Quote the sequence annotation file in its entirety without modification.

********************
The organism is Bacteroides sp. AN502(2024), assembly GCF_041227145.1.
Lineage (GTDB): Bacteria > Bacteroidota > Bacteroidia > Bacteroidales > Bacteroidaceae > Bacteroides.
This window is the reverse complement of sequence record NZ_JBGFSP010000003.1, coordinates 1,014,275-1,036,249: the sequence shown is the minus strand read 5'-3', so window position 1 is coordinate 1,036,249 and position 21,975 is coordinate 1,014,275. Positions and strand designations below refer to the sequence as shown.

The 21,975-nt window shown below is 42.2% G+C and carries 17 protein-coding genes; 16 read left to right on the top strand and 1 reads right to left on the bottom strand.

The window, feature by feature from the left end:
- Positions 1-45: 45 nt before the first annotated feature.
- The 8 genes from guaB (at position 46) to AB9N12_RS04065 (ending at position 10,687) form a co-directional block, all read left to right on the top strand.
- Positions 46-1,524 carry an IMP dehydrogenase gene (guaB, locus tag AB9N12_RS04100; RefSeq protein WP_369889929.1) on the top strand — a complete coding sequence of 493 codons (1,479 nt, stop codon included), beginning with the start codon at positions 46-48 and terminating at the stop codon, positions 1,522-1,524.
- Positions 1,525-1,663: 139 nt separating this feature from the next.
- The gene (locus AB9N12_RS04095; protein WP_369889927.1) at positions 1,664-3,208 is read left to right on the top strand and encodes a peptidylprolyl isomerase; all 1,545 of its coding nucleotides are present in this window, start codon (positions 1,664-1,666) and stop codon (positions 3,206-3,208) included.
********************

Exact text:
The organism is Bacteroides sp. AN502(2024), assembly GCF_041227145.1.
Lineage (GTDB): Bacteria > Bacteroidota > Bacteroidia > Bacteroidales > Bacteroidaceae > Bacteroides.
This window is the reverse complement of sequence record NZ_JBGFSP010000003.1, coordinates 1,014,275-1,036,249: the sequence shown is the minus strand read 5'-3', so window position 1 is coordinate 1,036,249 and position 21,975 is coordinate 1,014,275. Positions and strand designations below refer to the sequence as shown.

The 21,975-nt window shown below is 42.2% G+C and carries 17 protein-coding genes; 16 read left to right on the top strand and 1 reads right to left on the bottom strand.

The window, feature by feature from the left end:
- Positions 1-45: 45 nt before the first annotated feature.
- The 8 genes from guaB (at position 46) to AB9N12_RS04065 (ending at position 10,687) form a co-directional block, all read left to right on the top strand.
- Positions 46-1,524 carry an IMP dehydrogenase gene (guaB, locus tag AB9N12_RS04100; RefSeq protein WP_369889929.1) on the top strand — a complete coding sequence of 493 codons (1,479 nt, stop codon included), beginning with the start codon at positions 46-48 and terminating at the stop codon, positions 1,522-1,524.
- Positions 1,525-1,663: 139 nt separating this feature from the next.
- The gene (locus AB9N12_RS04095; protein WP_369889927.1) at positions 1,664-3,208 is read left to right on the top strand and encodes a peptidylprolyl isomerase; all 1,545 of its coding nucleotides are present in this window, start codon (positions 1,664-1,666) and stop codon (positions 3,206-3,208) included.